Two men look at each other.

Persons with intellectual disabilities and their families are happy with oral health care services – the most room for development lies in health centre services and rehabilitation planning

Persons with intellectual disabilities and their families are happy with the functionality of oral health care services in Uusimaa. They feel that health centre services and the preparation and realisation of rehabilitation plans involve the most challenges. These are the results from the survey intended for persons with intellectual disabilities and their close relatives as a part of the ‘Care paths of persons with intellectual disabilities’ project.

According to the survey respondents. oral health care services have good practices for interacting with a customer with intellectual disabilities. In particular, the longer duration of the appointments and the consideration for the customer’s special characteristics received praise. Good practices of oral health care mentioned by the respondents also involved the habit of explaining the next actions and using images to support the explanations.

In basic health care, meaning health centre services, problems were experienced in the changing staff, the difficulty in getting an appointment and long wait times. Respondents also criticised the unclear division of responsibilities and the lack of overall care. Some family members felt they are responsible for all care for their intellectually disabled family member and they must constantly fight for the rights of their family member. Family members also fear what will happen if they do not have the energy or skills to fight for these matters.

However, the same matters that were mentioned as areas for development were also emphasised in positive feedback. Things such as the staff competence, interaction with the customer and the clarity of the care responsibilities also gained praise.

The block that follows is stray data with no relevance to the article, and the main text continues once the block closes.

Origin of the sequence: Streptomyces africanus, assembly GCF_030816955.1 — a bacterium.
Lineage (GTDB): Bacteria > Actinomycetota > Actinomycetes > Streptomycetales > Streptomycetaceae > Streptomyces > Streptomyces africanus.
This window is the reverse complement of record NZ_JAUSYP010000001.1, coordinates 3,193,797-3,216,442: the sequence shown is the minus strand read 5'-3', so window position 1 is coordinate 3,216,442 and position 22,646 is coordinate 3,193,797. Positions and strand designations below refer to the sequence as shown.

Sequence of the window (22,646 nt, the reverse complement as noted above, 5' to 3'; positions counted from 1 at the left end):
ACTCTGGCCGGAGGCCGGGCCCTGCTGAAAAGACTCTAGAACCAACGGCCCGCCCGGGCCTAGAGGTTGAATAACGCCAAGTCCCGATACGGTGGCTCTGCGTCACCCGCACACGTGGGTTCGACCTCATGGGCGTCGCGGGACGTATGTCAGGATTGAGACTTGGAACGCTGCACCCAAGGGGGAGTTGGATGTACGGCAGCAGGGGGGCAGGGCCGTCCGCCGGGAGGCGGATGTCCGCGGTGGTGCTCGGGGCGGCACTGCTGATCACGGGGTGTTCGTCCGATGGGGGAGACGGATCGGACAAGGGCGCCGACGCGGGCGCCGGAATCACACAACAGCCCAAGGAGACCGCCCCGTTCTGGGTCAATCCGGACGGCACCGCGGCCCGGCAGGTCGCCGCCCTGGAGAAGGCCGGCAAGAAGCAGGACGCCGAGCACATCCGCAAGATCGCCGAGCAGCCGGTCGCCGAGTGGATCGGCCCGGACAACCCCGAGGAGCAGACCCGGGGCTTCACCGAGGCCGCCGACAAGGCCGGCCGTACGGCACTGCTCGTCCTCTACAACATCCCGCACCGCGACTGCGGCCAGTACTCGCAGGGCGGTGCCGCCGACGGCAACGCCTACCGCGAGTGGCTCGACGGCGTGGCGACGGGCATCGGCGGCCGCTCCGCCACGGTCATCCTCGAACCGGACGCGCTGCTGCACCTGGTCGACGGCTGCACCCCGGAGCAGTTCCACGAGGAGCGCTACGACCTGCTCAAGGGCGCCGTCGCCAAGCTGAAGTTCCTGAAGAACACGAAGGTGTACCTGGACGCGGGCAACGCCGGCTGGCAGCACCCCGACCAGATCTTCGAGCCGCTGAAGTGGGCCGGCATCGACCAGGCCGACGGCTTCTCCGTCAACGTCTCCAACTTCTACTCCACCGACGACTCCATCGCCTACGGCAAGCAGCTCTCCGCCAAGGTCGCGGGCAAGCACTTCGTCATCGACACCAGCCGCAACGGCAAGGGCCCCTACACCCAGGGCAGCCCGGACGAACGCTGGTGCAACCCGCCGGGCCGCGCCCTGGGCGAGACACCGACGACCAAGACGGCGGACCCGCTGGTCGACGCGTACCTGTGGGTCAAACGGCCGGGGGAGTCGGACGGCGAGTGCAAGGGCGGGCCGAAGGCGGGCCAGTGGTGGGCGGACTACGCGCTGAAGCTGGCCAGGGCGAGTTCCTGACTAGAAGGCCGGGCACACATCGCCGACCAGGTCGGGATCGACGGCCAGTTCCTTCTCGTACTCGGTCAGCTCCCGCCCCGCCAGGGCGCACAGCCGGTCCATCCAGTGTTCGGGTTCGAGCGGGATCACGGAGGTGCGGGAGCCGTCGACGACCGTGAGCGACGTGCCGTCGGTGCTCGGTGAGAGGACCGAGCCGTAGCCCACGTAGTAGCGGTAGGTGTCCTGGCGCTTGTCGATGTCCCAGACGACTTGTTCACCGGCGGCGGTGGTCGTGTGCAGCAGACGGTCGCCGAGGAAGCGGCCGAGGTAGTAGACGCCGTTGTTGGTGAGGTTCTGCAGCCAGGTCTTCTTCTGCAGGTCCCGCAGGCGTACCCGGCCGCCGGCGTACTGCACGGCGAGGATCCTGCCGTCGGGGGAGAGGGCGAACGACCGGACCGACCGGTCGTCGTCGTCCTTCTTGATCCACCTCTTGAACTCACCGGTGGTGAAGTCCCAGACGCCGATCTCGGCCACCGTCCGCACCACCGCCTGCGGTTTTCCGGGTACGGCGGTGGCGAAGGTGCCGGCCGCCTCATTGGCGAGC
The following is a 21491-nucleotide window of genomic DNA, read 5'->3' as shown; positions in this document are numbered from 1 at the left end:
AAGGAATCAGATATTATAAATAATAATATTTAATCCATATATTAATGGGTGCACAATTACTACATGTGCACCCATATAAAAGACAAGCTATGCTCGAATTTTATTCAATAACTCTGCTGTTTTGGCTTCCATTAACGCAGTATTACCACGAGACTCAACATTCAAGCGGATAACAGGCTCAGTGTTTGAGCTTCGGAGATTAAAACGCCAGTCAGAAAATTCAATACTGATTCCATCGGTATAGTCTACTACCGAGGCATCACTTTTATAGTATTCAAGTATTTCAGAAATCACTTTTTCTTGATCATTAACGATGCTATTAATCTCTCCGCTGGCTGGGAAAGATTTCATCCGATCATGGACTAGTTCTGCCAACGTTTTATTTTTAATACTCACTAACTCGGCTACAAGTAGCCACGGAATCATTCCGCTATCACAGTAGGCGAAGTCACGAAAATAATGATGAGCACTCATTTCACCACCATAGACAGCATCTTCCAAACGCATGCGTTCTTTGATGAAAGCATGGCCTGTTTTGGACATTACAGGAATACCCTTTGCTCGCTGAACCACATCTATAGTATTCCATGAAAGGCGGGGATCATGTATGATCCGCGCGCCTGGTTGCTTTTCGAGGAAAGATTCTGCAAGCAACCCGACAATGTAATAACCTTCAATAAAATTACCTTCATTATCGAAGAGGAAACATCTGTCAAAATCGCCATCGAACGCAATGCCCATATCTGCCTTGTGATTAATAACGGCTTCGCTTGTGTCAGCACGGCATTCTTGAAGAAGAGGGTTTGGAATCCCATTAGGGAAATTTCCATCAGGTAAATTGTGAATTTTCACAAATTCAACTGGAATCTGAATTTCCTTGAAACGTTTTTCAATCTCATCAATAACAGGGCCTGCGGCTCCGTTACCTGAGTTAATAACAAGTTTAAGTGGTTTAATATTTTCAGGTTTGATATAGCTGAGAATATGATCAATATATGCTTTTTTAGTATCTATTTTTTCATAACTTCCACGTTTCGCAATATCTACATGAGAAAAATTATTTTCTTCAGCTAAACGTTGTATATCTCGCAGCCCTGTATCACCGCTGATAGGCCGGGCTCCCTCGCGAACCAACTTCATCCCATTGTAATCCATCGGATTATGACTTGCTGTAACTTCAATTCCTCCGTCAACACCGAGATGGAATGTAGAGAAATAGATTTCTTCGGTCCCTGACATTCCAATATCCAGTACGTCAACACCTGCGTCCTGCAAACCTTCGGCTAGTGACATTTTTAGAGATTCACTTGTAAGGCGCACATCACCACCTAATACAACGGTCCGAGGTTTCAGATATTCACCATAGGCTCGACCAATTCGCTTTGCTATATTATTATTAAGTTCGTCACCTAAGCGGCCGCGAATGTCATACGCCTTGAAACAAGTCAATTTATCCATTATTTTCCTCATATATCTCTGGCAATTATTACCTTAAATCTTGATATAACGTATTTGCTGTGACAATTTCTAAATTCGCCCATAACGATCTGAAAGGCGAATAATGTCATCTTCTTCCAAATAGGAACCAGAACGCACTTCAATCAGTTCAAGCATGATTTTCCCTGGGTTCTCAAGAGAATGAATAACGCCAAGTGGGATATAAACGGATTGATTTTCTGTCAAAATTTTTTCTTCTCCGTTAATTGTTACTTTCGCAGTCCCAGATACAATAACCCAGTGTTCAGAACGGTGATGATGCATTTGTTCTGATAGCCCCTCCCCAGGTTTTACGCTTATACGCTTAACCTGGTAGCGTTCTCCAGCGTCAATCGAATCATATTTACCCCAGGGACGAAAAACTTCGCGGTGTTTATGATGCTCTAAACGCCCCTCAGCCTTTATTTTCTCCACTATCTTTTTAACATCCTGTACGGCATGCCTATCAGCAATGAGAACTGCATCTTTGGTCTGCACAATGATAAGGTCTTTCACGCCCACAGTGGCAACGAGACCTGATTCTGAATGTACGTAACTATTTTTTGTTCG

“The results of the survey show that the needs of the respondents are not being met in the best possible way in the municipalities. We are taking these results seriously and will work to improve our operations,” says Sanna Svahn, the chairperson of the steering group of the ‘Care paths of persons with intellectual disabilities’ project.

The survey for persons with intellectual disabilities and their family members was implemented as an online survey in November–December 2020. They survey studied how health centre services, oral health care services, treatment of illnesses related to intellectual disabilities and the rehabilitation plan process currently meet the needs of persons with intellectual disabilities. Development suggestions were also requested from the respondents.

There were 342 respondents, 6% of whom were persons with intellectual disabilities, 33% were guardians of an underage person with an intellectual disability, 23% were carers or assistants dealing with the health care matters of a person with an intellectual disability, and 38% were family members of a person with an intellectual disability.

Respondents included persons from almost all municipalities and joint municipal authorities in Uusimaa. Helsinki (98) and Espoo (91) were the best represented areas. There were no significant differences between large and small municipalities in the survey.